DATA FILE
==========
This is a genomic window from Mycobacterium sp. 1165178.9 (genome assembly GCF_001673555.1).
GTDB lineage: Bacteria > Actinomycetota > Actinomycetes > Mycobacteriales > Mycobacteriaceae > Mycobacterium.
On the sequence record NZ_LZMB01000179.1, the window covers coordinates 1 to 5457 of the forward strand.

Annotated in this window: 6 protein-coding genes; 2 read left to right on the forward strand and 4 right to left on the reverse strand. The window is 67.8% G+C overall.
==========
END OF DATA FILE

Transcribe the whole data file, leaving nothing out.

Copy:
This is a genomic window from Mycobacterium sp. 1165178.9 (genome assembly GCF_001673555.1).
GTDB lineage: Bacteria > Actinomycetota > Actinomycetes > Mycobacteriales > Mycobacteriaceae > Mycobacterium.
On the sequence record NZ_LZMB01000179.1, the window covers coordinates 1 to 5457 of the forward strand.

Annotated in this window: 6 protein-coding genes; 2 read left to right on the forward strand and 4 right to left on the reverse strand. The window is 67.8% G+C overall.